Wild Cheryl Strayed
  • Movie

I know that I am perhaps a little late to jump on the Wild train. (It was published in 2012.) But as the movie is about to come out and I love pretentiously declaring all the differences between the book and the movie to all my friends throughout a screening and the entire way home, this week was my last chance.

You’re probably aware of the gist of the tale by now, even from movie previews alone. Cheryl Strayed needs to pull herself out of an emotional low, and her method for doing so is making an 1,100 mile hike over 3 months on the Pacific Crest Trail. She’s abused herself with drugs, she’s cheated on her husband, the memories of her dead mother lock her in perpetual grief and self-medication. She needs, for lack of better phrasing, to walk it all off.

I knew all this going in. I knew that Strayed and I share, or have shared, similar pains. I knew that she eventually healed — she’s a public figure who seems happily married and has a couple of children now. I knew that Oprah loved it, as did the millions who made it a best-seller. But what I didn’t know was that Strayed, at least on paper, is a thorny character. I found her too indulgent. Too selfish. Too keen to make every situation revolve around her. In my defense, I “met” her as a heroin-using, adulterous, grieving, mess. In her defense, that is the point of the book, entirely.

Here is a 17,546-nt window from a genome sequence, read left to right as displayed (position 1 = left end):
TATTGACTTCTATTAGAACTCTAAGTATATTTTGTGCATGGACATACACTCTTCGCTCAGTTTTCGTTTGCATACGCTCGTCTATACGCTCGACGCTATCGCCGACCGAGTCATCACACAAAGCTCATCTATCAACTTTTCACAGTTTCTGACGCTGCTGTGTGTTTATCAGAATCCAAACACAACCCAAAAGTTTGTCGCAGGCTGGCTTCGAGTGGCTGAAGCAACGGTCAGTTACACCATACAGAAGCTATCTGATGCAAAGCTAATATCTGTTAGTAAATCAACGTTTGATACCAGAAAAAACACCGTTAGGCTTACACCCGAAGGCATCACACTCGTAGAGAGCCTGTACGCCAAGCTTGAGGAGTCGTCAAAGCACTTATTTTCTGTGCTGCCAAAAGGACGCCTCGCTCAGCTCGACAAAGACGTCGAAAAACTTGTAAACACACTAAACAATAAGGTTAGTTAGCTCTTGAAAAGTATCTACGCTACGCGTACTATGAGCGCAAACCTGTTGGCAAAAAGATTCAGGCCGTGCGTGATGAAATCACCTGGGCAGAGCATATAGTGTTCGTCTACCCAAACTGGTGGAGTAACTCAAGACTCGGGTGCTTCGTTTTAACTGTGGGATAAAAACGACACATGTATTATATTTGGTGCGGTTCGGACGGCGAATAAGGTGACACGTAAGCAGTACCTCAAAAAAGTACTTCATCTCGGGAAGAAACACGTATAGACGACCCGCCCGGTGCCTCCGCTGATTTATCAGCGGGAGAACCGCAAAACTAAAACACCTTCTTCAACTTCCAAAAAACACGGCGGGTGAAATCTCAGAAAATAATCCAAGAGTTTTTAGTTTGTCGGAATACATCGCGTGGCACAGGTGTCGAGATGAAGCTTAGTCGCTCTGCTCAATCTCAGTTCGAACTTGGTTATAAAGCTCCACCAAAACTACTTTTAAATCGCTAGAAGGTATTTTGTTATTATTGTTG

Regardless, I loved it. The journey, the writing, all of it.

It is of coming undone. Fraying at the edges and feeling all the feels. More than once, I came undone — frayed and feeling –right along with her. Strayed is fierce and she is volatile and a complete hurricane of a woman. She is not soft, and she certainly is not delicate. There were many times I buried my head in the book’s bindings, unable to look at the page and read what she was doing. There were as many times that I had to mop up my tears or muffle my laugh from my morning train-mates. And, of course, there were also times I had to put the book down, overwhelmed by her story and what memories of my own surfaced along her trek (does this mean I am also guilty of making every situation revolve around me?).

I’ve high hopes for the movie, but I hope you’ll take a peek at these book pages before you see it.

What does everyone else think? Has everyone else already read it?

  • Movie
  • 115 minutes
  • Jean-Marc VallĂ©e